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Denomination/congregation Poll


Denomination/Congregation Poll  

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What/where are we inviting others to?

 

Let's see...

 

I'm a UU right now, but don't find it very spiritually satisfying, so when I move next fall I'll look around a bit...I've already looked into the UCC church where I'm going, it looks good :)

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I'm a UU right now, but don't find it very spiritually satisfying, so when I move next fall I'll look around a bit...I've already looked into the UCC church where I'm going, it looks good :)

I've tried UU a couple of times as well. You almost certainly already noticed, but I brought up UUism/the UUA in a new thread on the Debate and Dialogue forum. I must agree with the reply that suggested the post was too long, but for brevity's sake I also have a blog entry on my hopes and concerns regarding UUism. I have a high regard for the UUs I know, but often it just seems something vital is not quite "right" for me in the actual services. But hey, if it helps to spiritually nourish others, then more power to them!

:)

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I've tried UU a couple of times as well. You almost certainly already noticed, but I brought up UUism/the UUA in a new thread on the Debate and Dialogue forum. I must agree with the reply that suggested the post was too long, but for brevity's sake I also have a blog entry on my hopes and concerns regarding UUism. I have a high regard for the UUs I know, but often it just seems something vital is not quite "right" for me in the actual services. But hey, if it helps to spiritually nourish others, then more power to them!

:)

 

UU has been my only real spiritual community during my life (I don't think my mother taking me to a few Quaker and Congregationalist services when I was 5 really counts), so I have great respect for it, but at the same time, I find myself ready to move on. I have heard it remarked (sometimes in frustration) by other UUs that UUism is for many people a "stopping point" along the way, rather than their final destination. (I think I saw a statistic somewhere that the average length of a membership in a UU church was 7 years, but I may be confusing that with the current average duration of US marriages; the point is, it was only a few years.) This makes sense to me. I think many come to UU because they feel they have nowhere else to go; that was my experience, and it was a great "intro" to having a spiritual community. But then I think many also leave because the ambiguity loses its comfort and begins to be irritating. I want to hear to word "God" spoken in church occasionally! (Some UU churches do speak of Him often, of course, but mine doesn't; it tends more to a vague sort of spirituality rather than either solid theism or atheism.) So, I'm ready to move on. But I agree that if UU suits you, more power to you! It's just not for me anymore.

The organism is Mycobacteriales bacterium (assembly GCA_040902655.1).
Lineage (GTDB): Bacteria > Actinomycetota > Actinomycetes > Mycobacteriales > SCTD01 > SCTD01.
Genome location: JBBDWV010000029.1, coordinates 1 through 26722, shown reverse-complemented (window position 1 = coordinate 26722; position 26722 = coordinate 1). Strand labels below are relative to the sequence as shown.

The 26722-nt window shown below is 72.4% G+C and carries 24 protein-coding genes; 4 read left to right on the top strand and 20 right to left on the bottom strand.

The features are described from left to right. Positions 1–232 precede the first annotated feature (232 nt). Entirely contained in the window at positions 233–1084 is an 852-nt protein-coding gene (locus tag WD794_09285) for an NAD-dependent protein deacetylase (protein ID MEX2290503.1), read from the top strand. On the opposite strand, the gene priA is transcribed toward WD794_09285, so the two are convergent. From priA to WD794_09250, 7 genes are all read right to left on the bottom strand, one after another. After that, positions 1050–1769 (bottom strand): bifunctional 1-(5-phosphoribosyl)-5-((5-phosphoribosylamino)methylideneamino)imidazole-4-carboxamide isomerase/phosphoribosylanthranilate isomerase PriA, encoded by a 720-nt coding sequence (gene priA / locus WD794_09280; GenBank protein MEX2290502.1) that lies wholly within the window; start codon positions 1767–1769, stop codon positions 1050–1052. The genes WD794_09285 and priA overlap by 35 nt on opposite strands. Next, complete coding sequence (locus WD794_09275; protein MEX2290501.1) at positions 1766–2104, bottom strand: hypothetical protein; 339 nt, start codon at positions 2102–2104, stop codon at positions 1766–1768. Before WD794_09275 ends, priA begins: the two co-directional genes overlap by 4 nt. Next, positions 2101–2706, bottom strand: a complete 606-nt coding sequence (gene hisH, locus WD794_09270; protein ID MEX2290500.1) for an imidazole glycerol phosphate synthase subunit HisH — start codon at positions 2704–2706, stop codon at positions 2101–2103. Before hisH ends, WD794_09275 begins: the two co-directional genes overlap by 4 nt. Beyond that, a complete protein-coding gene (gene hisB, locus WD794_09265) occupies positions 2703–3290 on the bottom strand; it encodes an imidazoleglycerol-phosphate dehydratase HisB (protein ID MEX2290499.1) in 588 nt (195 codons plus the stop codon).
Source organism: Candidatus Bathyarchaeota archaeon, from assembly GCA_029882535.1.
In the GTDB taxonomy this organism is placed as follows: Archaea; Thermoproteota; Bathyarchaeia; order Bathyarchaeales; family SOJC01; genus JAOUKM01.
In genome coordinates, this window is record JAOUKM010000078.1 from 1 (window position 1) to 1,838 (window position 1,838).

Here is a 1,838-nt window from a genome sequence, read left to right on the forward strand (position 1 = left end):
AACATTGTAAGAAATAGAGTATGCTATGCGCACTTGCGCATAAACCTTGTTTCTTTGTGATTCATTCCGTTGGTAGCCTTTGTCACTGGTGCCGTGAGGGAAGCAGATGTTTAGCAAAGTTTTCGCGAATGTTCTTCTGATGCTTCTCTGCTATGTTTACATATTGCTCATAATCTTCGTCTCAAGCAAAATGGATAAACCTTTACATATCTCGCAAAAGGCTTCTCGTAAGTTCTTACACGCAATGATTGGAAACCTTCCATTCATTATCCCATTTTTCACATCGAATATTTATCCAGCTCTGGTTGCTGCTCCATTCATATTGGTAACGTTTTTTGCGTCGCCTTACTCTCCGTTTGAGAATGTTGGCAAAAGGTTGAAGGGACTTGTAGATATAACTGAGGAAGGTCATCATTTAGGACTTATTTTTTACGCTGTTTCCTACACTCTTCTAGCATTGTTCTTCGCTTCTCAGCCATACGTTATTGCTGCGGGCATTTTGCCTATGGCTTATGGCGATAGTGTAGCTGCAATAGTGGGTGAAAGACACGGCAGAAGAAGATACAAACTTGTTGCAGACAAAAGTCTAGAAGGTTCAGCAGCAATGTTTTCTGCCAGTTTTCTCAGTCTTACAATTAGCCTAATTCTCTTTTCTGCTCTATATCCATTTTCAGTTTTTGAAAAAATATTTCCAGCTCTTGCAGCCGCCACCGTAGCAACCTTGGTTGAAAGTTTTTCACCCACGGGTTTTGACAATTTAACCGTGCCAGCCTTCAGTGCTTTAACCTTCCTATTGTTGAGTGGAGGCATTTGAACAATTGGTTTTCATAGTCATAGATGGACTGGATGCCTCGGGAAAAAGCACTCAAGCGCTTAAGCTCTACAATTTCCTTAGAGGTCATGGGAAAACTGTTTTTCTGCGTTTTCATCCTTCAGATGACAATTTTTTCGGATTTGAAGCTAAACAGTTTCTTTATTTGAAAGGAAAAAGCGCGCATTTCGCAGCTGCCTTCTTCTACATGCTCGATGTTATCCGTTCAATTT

I've read about half of your post on the other thread so far, am hoping to finish it tonight :)

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Yes, I've been hearing a lot about UCC (and not just because of the Rev Wright conflaguration in the news), including (ironically enough) from some UUs. I am going to have to move again sometime between mid-June and mid-July, and there are two UCC and one UU church in the area general area.

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  • 4 weeks later...
  • 3 weeks later...
Guess I'm the local neighborhood Quaker. :)

 

I can't sit still long enough to be a Quaker ;)

 

I joined the UCC 2 years ago, now. I'm 38 and it is the first church I ever joined! That is saying something, at least about the congregation I am in.

Edited by October's Autumn
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I have been Presbyterian most of my adult life, and was a very active lay person for many years. I have almost always belonged to congregations that were politically liberal, and my present affiliation is with such a congregation. My theology, such as it is, is less conventional that most of my fellow congregants, but I still find the language of Christianity so rich in metaphor that it is necessary for helping me discover who I am and what is of value to me.

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